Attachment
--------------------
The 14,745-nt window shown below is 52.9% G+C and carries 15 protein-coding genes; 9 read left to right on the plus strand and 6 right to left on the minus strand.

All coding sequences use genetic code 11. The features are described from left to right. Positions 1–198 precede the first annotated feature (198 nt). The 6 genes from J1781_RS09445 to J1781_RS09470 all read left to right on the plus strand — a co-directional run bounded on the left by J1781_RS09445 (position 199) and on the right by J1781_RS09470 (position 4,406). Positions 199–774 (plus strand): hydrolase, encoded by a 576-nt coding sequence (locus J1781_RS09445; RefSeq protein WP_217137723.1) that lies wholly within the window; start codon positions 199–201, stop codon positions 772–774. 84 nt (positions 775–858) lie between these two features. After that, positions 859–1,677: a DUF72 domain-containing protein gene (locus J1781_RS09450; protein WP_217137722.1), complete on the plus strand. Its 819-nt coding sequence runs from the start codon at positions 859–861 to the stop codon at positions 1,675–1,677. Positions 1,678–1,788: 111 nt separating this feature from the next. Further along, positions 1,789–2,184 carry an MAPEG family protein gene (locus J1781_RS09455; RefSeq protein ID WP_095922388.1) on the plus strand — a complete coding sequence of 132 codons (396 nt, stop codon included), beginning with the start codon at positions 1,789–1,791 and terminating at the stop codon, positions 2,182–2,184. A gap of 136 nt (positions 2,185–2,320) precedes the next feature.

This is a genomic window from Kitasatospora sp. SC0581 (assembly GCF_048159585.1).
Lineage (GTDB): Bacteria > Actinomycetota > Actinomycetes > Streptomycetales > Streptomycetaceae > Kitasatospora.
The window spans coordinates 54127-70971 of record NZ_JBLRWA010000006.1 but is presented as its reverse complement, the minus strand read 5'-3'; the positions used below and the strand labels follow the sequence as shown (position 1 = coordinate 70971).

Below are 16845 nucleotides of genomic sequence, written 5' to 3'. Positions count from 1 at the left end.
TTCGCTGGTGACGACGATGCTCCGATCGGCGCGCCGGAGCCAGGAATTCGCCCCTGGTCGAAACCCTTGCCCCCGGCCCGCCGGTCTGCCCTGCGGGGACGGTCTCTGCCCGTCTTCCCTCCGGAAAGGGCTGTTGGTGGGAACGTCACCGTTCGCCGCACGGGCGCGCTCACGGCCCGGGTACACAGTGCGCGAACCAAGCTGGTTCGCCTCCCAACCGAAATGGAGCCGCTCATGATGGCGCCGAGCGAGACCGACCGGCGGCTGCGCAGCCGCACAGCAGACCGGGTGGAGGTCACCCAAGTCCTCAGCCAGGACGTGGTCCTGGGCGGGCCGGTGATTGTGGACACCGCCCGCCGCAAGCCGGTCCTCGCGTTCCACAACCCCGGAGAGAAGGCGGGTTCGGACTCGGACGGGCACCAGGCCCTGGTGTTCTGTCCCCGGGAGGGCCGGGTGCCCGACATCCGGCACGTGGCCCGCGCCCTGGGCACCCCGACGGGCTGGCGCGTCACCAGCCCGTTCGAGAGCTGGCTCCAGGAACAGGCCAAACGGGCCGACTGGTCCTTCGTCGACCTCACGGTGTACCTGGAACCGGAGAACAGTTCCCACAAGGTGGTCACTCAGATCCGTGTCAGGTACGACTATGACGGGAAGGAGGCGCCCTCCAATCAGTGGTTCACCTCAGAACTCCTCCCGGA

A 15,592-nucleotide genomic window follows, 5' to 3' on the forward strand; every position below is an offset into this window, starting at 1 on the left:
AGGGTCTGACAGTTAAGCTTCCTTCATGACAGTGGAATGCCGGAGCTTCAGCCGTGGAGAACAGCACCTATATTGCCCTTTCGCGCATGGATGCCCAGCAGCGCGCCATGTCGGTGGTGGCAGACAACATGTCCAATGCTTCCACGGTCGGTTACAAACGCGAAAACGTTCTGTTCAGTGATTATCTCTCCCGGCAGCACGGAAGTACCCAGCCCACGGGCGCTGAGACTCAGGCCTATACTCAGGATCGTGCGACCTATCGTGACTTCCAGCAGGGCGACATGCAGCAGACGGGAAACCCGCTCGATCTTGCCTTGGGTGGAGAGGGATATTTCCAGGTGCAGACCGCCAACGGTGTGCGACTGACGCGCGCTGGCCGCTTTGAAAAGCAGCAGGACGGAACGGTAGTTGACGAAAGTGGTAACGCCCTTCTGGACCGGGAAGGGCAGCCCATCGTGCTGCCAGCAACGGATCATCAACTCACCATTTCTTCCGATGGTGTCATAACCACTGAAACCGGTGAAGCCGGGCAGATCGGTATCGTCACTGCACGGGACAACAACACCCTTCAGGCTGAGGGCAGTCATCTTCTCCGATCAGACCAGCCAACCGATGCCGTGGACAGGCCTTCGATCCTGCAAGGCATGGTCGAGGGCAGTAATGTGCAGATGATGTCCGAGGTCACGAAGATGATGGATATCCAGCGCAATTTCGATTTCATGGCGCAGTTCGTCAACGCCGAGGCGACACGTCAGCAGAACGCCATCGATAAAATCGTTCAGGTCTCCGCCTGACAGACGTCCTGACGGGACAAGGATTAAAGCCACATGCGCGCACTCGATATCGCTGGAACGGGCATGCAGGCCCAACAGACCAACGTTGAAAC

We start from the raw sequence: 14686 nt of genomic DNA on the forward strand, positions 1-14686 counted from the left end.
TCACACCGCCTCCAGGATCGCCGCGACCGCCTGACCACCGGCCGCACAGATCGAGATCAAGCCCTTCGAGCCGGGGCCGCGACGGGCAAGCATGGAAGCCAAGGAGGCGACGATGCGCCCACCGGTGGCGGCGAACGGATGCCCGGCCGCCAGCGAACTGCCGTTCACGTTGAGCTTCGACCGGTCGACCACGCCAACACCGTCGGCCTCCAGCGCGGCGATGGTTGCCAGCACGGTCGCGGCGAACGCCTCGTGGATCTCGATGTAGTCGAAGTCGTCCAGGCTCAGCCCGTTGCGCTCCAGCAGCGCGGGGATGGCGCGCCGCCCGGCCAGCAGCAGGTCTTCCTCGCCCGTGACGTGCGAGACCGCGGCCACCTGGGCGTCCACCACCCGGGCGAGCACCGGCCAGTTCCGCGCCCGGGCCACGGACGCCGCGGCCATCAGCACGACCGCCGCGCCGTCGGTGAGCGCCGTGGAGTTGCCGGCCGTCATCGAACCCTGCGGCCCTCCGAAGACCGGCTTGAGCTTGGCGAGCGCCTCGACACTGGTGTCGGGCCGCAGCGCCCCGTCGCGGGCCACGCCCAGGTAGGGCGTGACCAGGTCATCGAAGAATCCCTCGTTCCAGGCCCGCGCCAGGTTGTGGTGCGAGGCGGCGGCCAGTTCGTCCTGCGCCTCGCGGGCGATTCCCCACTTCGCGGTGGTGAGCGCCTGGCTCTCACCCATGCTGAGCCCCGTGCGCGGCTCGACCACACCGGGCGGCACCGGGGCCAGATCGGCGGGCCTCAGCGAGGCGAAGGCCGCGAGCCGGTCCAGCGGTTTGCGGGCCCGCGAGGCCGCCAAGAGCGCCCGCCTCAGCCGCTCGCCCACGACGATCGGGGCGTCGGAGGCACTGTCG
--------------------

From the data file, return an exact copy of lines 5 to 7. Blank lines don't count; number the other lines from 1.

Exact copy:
The window spans coordinates 54127-70971 of record NZ_JBLRWA010000006.1 but is presented as its reverse complement, the minus strand read 5'-3'; the positions used below and the strand labels follow the sequence as shown (position 1 = coordinate 70971).

Below are 16845 nucleotides of genomic sequence, written 5' to 3'. Positions count from 1 at the left end.
TTCGCTGGTGACGACGATGCTCCGATCGGCGCGCCGGAGCCAGGAATTCGCCCCTGGTCGAAACCCTTGCCCCCGGCCCGCCGGTCTGCCCTGCGGGGACGGTCTCTGCCCGTCTTCCCTCCGGAAAGGGCTGTTGGTGGGAACGTCACCGTTCGCCGCACGGGCGCGCTCACGGCCCGGGTACACAGTGCGCGAACCAAGCTGGTTCGCCTCCCAACCGAAATGGAGCCGCTCATGATGGCGCCGAGCGAGACCGACCGGCGGCTGCGCAGCCGCACAGCAGACCGGGTGGAGGTCACCCAAGTCCTCAGCCAGGACGTGGTCCTGGGCGGGCCGGTGATTGTGGACACCGCCCGCCGCAAGCCGGTCCTCGCGTTCCACAACCCCGGAGAGAAGGCGGGTTCGGACTCGGACGGGCACCAGGCCCTGGTGTTCTGTCCCCGGGAGGGCCGGGTGCCCGACATCCGGCACGTGGCCCGCGCCCTGGGCACCCCGACGGGCTGGCGCGTCACCAGCCCGTTCGAGAGCTGGCTCCAGGAACAGGCCAAACGGGCCGACTGGTCCTTCGTCGACCTCACGGTGTACCTGGAACCGGAGAACAGTTCCCACAAGGTGGTCACTCAGATCCGTGTCAGGTACGACTATGACGGGAAGGAGGCGCCCTCCAATCAGTGGTTCACCTCAGAACTCCTCCCGGA